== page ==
Genre City Review: Deceit
Date: June 2010
Reviewed by: Holly Wolfe
A web of deceit has been spun around Joanne Weeks—and the spinner’s name is Baxter Jackson. Joanne knows that, despite his being an elder in the church and being given the all clear sign by the police, Baxter killed his wife, Linda, Joanne’s best friend, six years ago. Her mission is to prove his guilt.
To untangle the web, Joanne needs to find Melissa, the Jacksons’ former foster daughter, and the only possible witness to Linda’s murder. As a professional skip tracer, she is adept at finding lost people, but her skills are strained as she hunts for this girl who made herself disappear.
Keep in mind that not only is Collins’ writing suspenseful, she’s sneaky.
Brandilyn Collins does a smart job of weaving Joanne’s story, enough so that you’re smack in the middle of it before you have a chance to breathe. Keep in mind that not only is Collins’ writing suspenseful, she’s sneaky. Deceit doesn’t clobber you over the head with a faith message; instead, Collins slips it in so subtly that those reading just for the pleasure of the story might miss it. However, a little reflection nets a message that is loud and clear. To repeat my mom’s often-said quote of Sir Walter Scott: “Oh what a tangled web we weave, when first we practice to deceive.”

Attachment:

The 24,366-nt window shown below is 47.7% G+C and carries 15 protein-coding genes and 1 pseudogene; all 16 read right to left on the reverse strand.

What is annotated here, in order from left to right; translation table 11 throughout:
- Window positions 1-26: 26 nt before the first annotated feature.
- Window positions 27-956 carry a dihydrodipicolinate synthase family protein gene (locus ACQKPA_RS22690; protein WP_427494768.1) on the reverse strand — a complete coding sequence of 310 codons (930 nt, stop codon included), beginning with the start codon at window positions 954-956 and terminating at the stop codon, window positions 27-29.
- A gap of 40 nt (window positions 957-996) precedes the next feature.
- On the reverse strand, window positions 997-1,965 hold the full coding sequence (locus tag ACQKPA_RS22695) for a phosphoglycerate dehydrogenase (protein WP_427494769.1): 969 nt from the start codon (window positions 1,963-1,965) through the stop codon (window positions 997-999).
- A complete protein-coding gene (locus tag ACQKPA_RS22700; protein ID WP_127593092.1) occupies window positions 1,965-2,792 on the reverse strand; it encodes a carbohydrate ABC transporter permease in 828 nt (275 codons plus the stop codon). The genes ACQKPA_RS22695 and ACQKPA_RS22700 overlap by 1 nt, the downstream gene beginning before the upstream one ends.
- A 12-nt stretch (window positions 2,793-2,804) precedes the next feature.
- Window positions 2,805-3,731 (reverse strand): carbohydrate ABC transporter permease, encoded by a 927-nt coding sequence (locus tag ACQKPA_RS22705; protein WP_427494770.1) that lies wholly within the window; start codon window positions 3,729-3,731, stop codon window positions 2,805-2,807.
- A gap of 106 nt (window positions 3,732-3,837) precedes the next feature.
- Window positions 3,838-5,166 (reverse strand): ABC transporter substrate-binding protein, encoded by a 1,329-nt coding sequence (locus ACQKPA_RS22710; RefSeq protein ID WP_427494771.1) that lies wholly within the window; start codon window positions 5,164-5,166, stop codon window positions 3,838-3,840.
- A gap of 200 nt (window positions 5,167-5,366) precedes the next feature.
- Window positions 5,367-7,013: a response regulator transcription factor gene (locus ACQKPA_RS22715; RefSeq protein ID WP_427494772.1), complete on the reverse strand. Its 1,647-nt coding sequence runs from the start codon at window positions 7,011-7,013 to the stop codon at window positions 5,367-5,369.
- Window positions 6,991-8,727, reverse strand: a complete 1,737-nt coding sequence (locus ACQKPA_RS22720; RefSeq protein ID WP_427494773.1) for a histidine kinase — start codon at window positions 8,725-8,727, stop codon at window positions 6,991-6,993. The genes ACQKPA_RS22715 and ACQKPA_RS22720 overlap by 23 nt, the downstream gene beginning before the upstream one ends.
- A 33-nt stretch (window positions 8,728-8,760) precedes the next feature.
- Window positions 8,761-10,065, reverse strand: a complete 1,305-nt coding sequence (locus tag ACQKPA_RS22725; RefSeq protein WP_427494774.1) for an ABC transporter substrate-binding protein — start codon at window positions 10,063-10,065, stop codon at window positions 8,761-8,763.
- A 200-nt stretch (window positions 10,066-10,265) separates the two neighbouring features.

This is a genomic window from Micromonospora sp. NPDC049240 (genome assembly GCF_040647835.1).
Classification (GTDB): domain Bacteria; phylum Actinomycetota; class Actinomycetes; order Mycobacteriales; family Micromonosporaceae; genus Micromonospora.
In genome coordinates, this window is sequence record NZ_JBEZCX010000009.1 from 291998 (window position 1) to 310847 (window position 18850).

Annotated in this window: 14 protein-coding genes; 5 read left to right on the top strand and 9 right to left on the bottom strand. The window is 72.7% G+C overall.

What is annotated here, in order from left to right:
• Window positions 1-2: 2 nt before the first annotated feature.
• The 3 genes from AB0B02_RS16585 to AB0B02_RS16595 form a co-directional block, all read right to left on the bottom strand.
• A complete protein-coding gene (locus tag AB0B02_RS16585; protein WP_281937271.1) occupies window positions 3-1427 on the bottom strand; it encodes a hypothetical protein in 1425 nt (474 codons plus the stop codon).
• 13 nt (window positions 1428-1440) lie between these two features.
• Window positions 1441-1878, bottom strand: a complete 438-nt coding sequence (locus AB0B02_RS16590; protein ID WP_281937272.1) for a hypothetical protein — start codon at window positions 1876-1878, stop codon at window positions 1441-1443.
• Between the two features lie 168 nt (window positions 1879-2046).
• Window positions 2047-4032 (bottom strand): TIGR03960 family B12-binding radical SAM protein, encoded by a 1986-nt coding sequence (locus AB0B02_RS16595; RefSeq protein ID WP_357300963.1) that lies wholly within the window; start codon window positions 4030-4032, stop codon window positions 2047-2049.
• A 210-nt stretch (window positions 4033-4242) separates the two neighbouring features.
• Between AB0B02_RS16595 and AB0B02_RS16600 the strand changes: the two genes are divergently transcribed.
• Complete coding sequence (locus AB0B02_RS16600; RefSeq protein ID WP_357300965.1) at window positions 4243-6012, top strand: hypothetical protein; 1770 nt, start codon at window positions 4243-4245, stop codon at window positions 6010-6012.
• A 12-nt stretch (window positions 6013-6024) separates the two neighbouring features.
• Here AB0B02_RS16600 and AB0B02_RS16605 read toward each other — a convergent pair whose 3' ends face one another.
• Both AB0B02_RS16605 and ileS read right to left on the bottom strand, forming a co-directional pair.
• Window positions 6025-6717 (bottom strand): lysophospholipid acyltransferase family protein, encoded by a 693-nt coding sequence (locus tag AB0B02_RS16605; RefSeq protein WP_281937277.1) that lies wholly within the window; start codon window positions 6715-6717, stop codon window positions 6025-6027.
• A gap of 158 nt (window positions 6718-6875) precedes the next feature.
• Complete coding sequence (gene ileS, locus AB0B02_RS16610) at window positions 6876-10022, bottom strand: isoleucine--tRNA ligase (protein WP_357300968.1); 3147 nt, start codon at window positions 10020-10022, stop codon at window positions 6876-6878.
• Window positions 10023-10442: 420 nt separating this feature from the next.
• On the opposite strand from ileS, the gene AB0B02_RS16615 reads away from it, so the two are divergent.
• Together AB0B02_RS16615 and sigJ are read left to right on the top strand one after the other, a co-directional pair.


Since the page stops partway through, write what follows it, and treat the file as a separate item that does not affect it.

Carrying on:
It’s always a pleasure to read Collins’ stories—this one is no exception. Pick apart the lines and you’ll find Deceit layered with truths that will make you evaluate your motives and think twice about deception’s lure.